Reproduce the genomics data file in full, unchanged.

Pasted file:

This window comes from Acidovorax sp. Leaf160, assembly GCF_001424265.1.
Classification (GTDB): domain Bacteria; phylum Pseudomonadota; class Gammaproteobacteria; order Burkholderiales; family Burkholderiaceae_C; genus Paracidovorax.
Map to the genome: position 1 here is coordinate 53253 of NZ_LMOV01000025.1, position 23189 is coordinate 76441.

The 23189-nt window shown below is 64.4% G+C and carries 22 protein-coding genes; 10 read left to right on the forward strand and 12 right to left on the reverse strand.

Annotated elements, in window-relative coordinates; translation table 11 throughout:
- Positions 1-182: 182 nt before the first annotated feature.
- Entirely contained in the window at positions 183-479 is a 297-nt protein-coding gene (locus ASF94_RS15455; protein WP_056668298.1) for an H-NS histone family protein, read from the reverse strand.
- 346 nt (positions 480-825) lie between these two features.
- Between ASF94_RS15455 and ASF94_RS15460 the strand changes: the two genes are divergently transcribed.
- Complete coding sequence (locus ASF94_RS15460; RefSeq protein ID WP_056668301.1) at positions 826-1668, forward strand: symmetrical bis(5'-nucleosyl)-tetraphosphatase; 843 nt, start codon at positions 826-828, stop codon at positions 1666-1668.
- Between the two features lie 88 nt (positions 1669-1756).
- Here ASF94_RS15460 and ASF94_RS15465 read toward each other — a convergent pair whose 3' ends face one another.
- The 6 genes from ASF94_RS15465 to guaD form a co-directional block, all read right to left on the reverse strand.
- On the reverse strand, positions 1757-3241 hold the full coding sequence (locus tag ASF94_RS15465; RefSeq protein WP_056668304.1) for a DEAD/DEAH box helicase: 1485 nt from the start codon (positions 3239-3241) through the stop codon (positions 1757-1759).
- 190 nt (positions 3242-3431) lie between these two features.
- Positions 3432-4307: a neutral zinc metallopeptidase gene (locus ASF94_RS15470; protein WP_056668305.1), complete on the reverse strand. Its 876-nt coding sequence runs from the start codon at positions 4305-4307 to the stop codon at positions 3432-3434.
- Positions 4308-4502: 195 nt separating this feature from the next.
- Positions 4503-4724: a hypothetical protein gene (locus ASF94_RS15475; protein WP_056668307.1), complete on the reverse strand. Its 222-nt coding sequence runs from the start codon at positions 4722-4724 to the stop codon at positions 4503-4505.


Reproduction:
This window comes from Acidovorax sp. Leaf160, assembly GCF_001424265.1.
Classification (GTDB): domain Bacteria; phylum Pseudomonadota; class Gammaproteobacteria; order Burkholderiales; family Burkholderiaceae_C; genus Paracidovorax.
Map to the genome: position 1 here is coordinate 53253 of NZ_LMOV01000025.1, position 23189 is coordinate 76441.

The 23189-nt window shown below is 64.4% G+C and carries 22 protein-coding genes; 10 read left to right on the forward strand and 12 right to left on the reverse strand.

Annotated elements, in window-relative coordinates; translation table 11 throughout:
- Positions 1-182: 182 nt before the first annotated feature.
- Entirely contained in the window at positions 183-479 is a 297-nt protein-coding gene (locus ASF94_RS15455; protein WP_056668298.1) for an H-NS histone family protein, read from the reverse strand.
- 346 nt (positions 480-825) lie between these two features.
- Between ASF94_RS15455 and ASF94_RS15460 the strand changes: the two genes are divergently transcribed.
- Complete coding sequence (locus ASF94_RS15460; RefSeq protein ID WP_056668301.1) at positions 826-1668, forward strand: symmetrical bis(5'-nucleosyl)-tetraphosphatase; 843 nt, start codon at positions 826-828, stop codon at positions 1666-1668.
- Between the two features lie 88 nt (positions 1669-1756).
- Here ASF94_RS15460 and ASF94_RS15465 read toward each other — a convergent pair whose 3' ends face one another.
- The 6 genes from ASF94_RS15465 to guaD form a co-directional block, all read right to left on the reverse strand.
- On the reverse strand, positions 1757-3241 hold the full coding sequence (locus tag ASF94_RS15465; RefSeq protein WP_056668304.1) for a DEAD/DEAH box helicase: 1485 nt from the start codon (positions 3239-3241) through the stop codon (positions 1757-1759).
- 190 nt (positions 3242-3431) lie between these two features.
- Positions 3432-4307: a neutral zinc metallopeptidase gene (locus ASF94_RS15470; protein WP_056668305.1), complete on the reverse strand. Its 876-nt coding sequence runs from the start codon at positions 4305-4307 to the stop codon at positions 3432-3434.
- Positions 4308-4502: 195 nt separating this feature from the next.
- Positions 4503-4724: a hypothetical protein gene (locus ASF94_RS15475; protein WP_056668307.1), complete on the reverse strand. Its 222-nt coding sequence runs from the start codon at positions 4722-4724 to the stop codon at positions 4503-4505.